Instead of completely rewriting the primer, producing a thicker report which would have been harder to read sequentially, I have divided the text into three parts.
This structure inevitably leads to some repetition, which I have tried to keep to a minimum. In any case, repetita juvant, especially in this subject where the real difficulty is not understanding the formalism, but shaking off deep-rooted prejudices. This is also the reason why this report is somewhat verbose (I have to admit) and contains a plethora of footnotes, indicating that this topic requires a more extensive treatise.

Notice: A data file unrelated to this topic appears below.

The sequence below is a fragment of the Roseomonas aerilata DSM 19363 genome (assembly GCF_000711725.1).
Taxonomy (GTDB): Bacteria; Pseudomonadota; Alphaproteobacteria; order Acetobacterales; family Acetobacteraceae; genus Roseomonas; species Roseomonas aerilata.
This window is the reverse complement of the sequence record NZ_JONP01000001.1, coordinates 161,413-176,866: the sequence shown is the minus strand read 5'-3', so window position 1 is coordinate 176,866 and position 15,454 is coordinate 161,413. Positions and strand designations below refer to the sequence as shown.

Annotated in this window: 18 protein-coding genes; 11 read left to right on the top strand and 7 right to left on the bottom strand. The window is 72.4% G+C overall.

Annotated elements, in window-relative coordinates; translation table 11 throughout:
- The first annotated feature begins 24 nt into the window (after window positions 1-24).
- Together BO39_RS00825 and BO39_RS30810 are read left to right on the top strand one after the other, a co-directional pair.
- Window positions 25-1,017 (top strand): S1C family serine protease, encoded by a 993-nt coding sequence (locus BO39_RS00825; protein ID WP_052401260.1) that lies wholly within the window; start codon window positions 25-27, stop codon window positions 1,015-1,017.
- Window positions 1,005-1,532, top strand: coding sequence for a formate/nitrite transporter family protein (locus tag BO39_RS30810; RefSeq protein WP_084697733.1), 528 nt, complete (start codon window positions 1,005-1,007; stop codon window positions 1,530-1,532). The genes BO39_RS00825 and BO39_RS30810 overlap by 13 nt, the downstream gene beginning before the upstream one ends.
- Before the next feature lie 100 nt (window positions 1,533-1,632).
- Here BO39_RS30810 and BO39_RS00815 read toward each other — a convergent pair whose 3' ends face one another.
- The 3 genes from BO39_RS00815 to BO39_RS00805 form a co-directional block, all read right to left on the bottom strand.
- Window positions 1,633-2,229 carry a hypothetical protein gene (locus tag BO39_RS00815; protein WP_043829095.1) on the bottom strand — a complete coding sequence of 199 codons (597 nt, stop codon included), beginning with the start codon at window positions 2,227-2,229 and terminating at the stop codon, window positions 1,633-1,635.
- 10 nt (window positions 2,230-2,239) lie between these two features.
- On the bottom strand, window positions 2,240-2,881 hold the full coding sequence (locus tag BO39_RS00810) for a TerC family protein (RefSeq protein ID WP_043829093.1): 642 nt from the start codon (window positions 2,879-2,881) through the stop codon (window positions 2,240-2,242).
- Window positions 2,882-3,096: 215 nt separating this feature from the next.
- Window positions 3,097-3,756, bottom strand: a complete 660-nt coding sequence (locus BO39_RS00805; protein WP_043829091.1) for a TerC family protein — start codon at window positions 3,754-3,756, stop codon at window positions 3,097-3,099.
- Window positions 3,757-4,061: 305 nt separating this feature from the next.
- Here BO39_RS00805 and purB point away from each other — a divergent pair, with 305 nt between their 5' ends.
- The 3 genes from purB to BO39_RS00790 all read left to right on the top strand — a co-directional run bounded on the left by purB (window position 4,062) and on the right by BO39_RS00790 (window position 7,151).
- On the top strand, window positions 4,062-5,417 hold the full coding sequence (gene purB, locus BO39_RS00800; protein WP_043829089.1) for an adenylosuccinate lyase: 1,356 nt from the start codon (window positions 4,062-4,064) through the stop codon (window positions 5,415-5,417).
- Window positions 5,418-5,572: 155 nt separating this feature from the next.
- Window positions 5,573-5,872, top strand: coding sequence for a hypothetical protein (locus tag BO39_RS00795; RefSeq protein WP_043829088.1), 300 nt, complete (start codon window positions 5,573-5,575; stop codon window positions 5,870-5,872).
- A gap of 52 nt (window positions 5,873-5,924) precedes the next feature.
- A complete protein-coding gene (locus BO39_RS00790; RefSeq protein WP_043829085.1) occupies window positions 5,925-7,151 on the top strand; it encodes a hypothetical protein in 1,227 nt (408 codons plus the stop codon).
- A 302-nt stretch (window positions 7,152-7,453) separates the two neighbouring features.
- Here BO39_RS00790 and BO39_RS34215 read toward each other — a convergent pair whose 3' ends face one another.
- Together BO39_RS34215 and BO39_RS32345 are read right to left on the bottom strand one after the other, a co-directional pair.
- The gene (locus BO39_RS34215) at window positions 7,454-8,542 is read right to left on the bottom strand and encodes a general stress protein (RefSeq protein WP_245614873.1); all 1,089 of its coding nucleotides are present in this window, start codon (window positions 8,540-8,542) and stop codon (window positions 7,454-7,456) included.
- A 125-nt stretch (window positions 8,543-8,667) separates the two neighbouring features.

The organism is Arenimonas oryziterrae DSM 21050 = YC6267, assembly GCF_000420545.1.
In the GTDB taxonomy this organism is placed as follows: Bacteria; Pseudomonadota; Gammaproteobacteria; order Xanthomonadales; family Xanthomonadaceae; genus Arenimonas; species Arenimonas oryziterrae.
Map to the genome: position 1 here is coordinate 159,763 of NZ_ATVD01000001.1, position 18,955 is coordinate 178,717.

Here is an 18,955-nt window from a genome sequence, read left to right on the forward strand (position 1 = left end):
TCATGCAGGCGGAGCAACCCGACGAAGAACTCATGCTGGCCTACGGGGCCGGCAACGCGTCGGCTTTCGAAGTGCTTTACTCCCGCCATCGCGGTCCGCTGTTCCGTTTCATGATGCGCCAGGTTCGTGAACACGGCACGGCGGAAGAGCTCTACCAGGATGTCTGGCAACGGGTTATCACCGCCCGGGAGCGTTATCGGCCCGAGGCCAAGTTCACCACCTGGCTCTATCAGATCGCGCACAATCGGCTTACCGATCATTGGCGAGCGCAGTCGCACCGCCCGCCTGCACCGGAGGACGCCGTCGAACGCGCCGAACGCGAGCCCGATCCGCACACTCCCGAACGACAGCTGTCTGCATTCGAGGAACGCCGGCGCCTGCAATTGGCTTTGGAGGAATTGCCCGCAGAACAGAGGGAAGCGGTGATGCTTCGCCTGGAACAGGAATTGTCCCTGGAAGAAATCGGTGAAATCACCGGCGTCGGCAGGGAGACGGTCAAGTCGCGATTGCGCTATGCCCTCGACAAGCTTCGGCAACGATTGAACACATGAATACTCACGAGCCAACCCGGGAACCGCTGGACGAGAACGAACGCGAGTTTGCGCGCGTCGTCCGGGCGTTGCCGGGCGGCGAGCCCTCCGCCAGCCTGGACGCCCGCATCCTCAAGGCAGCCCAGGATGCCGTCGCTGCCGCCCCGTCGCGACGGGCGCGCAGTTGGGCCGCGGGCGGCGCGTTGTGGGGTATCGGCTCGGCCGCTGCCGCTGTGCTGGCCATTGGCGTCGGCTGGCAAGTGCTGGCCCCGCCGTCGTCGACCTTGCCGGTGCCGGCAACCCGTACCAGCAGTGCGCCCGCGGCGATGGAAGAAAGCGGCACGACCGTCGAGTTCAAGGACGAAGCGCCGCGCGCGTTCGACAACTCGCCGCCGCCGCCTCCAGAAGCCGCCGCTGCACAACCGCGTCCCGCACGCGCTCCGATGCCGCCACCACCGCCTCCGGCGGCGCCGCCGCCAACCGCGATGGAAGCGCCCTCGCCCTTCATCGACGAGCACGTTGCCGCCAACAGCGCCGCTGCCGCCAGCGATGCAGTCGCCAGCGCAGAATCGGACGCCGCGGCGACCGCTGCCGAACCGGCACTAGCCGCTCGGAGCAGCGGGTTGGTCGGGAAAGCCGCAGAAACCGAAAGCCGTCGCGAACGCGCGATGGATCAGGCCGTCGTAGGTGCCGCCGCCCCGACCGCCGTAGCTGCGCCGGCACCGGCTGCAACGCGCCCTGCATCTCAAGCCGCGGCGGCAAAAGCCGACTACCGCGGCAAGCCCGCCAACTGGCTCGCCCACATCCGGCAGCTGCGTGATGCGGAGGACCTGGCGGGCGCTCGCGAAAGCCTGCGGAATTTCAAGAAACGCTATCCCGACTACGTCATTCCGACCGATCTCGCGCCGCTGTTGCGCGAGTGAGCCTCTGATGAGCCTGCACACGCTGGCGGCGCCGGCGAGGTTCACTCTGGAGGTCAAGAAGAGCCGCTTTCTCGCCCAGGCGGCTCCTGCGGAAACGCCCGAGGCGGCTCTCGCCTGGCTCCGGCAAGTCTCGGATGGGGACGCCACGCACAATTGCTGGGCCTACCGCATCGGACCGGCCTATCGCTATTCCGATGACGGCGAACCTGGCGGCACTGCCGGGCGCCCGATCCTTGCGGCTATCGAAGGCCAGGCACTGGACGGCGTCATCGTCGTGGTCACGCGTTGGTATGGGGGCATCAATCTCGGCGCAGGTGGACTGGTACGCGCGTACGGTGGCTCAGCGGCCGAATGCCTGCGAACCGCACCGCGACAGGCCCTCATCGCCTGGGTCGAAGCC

A last comment concerns the title of the report. As discussed in the last lecture at CERN, a title which was closer to the spirit of the lectures would have been ``Probabilistic reasoning ... ''. In fact, I think the important thing is to have a theory of uncertainty in which ``probability'' has the same meaning for everybody: precisely that meaning which the human mind has developed naturally and which frequentists have tried to kill. Using the term ``Bayesian'' might seem somewhat reductive, as if the methods illustrated here would always require explicit use of Bayes' theorem. However, in common usage `Bayesian' is a synonym of `based on subjective probability', and this is the reason why these methods are the most general to handle uncertainty. Therefore, I have left the title of the lectures, with the hope of attracting the attention of those who are curious about what `Bayesian' might mean.